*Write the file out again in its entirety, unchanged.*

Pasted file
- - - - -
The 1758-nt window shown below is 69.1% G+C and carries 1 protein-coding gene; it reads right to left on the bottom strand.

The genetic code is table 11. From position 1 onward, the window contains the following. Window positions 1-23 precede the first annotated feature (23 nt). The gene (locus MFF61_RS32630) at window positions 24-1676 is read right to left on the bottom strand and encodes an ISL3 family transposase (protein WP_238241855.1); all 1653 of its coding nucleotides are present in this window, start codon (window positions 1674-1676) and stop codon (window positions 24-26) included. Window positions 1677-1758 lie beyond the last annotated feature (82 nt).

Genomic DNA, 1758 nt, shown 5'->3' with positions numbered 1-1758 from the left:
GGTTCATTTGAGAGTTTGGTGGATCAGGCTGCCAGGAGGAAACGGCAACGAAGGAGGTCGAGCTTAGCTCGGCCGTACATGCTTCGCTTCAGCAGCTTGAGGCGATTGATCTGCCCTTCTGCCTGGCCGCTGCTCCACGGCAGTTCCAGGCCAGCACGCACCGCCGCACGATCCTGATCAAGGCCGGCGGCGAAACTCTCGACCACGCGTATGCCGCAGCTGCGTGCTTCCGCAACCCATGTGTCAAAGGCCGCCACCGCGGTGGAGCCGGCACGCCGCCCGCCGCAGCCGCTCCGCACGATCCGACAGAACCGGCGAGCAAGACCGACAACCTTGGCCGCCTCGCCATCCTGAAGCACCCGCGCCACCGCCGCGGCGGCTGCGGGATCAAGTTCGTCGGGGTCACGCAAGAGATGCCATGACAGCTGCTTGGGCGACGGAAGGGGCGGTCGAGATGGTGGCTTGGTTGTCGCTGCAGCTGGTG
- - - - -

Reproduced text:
The 1758-nt window shown below is 69.1% G+C and carries 1 protein-coding gene; it reads right to left on the bottom strand.

The genetic code is table 11. From position 1 onward, the window contains the following. Window positions 1-23 precede the first annotated feature (23 nt). The gene (locus MFF61_RS32630) at window positions 24-1676 is read right to left on the bottom strand and encodes an ISL3 family transposase (protein WP_238241855.1); all 1653 of its coding nucleotides are present in this window, start codon (window positions 1674-1676) and stop codon (window positions 24-26) included. Window positions 1677-1758 lie beyond the last annotated feature (82 nt).

Genomic DNA, 1758 nt, shown 5'->3' with positions numbered 1-1758 from the left:
GGTTCATTTGAGAGTTTGGTGGATCAGGCTGCCAGGAGGAAACGGCAACGAAGGAGGTCGAGCTTAGCTCGGCCGTACATGCTTCGCTTCAGCAGCTTGAGGCGATTGATCTGCCCTTCTGCCTGGCCGCTGCTCCACGGCAGTTCCAGGCCAGCACGCACCGCCGCACGATCCTGATCAAGGCCGGCGGCGAAACTCTCGACCACGCGTATGCCGCAGCTGCGTGCTTCCGCAACCCATGTGTCAAAGGCCGCCACCGCGGTGGAGCCGGCACGCCGCCCGCCGCAGCCGCTCCGCACGATCCGACAGAACCGGCGAGCAAGACCGACAACCTTGGCCGCCTCGCCATCCTGAAGCACCCGCGCCACCGCCGCGGCGGCTGCGGGATCAAGTTCGTCGGGGTCACGCAAGAGATGCCATGACAGCTGCTTGGGCGACGGAAGGGGCGGTCGAGATGGTGGCTTGGTTGTCGCTGCAGCTGGTG